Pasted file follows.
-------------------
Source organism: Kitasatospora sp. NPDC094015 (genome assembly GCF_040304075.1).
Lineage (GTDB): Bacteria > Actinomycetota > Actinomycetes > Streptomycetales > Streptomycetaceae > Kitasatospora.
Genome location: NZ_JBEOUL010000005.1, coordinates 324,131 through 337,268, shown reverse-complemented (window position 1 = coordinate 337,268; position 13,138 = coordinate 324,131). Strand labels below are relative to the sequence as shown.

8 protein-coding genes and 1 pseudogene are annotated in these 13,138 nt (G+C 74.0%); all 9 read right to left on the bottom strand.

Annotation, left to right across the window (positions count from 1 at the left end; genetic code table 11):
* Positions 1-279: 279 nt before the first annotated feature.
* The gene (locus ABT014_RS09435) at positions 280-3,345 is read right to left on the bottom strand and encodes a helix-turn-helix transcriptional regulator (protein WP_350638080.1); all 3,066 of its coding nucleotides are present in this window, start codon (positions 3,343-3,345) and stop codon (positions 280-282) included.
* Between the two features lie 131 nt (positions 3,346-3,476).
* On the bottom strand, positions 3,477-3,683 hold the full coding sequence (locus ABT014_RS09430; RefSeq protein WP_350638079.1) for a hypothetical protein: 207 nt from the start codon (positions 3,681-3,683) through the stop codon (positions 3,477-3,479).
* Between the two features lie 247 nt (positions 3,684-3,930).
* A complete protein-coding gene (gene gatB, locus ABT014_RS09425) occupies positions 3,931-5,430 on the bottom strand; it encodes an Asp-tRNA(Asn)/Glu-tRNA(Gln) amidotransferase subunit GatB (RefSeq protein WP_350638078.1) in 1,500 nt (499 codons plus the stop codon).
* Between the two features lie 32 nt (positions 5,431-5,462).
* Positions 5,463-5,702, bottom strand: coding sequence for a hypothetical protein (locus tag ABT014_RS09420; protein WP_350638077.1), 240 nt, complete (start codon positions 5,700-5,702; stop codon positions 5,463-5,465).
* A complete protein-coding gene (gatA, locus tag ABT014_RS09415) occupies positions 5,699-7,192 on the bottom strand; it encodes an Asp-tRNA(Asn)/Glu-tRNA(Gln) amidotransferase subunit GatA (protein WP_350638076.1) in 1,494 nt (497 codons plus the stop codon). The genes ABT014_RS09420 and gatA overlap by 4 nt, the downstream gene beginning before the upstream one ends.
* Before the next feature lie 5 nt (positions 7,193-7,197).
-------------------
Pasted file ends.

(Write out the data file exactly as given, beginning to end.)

Source organism: Kitasatospora sp. NPDC094015 (genome assembly GCF_040304075.1).
Lineage (GTDB): Bacteria > Actinomycetota > Actinomycetes > Streptomycetales > Streptomycetaceae > Kitasatospora.
Genome location: NZ_JBEOUL010000005.1, coordinates 324,131 through 337,268, shown reverse-complemented (window position 1 = coordinate 337,268; position 13,138 = coordinate 324,131). Strand labels below are relative to the sequence as shown.

8 protein-coding genes and 1 pseudogene are annotated in these 13,138 nt (G+C 74.0%); all 9 read right to left on the bottom strand.

Annotation, left to right across the window (positions count from 1 at the left end; genetic code table 11):
* Positions 1-279: 279 nt before the first annotated feature.
* The gene (locus ABT014_RS09435) at positions 280-3,345 is read right to left on the bottom strand and encodes a helix-turn-helix transcriptional regulator (protein WP_350638080.1); all 3,066 of its coding nucleotides are present in this window, start codon (positions 3,343-3,345) and stop codon (positions 280-282) included.
* Between the two features lie 131 nt (positions 3,346-3,476).
* On the bottom strand, positions 3,477-3,683 hold the full coding sequence (locus ABT014_RS09430; RefSeq protein WP_350638079.1) for a hypothetical protein: 207 nt from the start codon (positions 3,681-3,683) through the stop codon (positions 3,477-3,479).
* Between the two features lie 247 nt (positions 3,684-3,930).
* A complete protein-coding gene (gene gatB, locus ABT014_RS09425) occupies positions 3,931-5,430 on the bottom strand; it encodes an Asp-tRNA(Asn)/Glu-tRNA(Gln) amidotransferase subunit GatB (RefSeq protein WP_350638078.1) in 1,500 nt (499 codons plus the stop codon).
* Between the two features lie 32 nt (positions 5,431-5,462).
* Positions 5,463-5,702, bottom strand: coding sequence for a hypothetical protein (locus tag ABT014_RS09420; protein WP_350638077.1), 240 nt, complete (start codon positions 5,700-5,702; stop codon positions 5,463-5,465).
* A complete protein-coding gene (gatA, locus tag ABT014_RS09415) occupies positions 5,699-7,192 on the bottom strand; it encodes an Asp-tRNA(Asn)/Glu-tRNA(Gln) amidotransferase subunit GatA (protein WP_350638076.1) in 1,494 nt (497 codons plus the stop codon). The genes ABT014_RS09420 and gatA overlap by 4 nt, the downstream gene beginning before the upstream one ends.
* Before the next feature lie 5 nt (positions 7,193-7,197).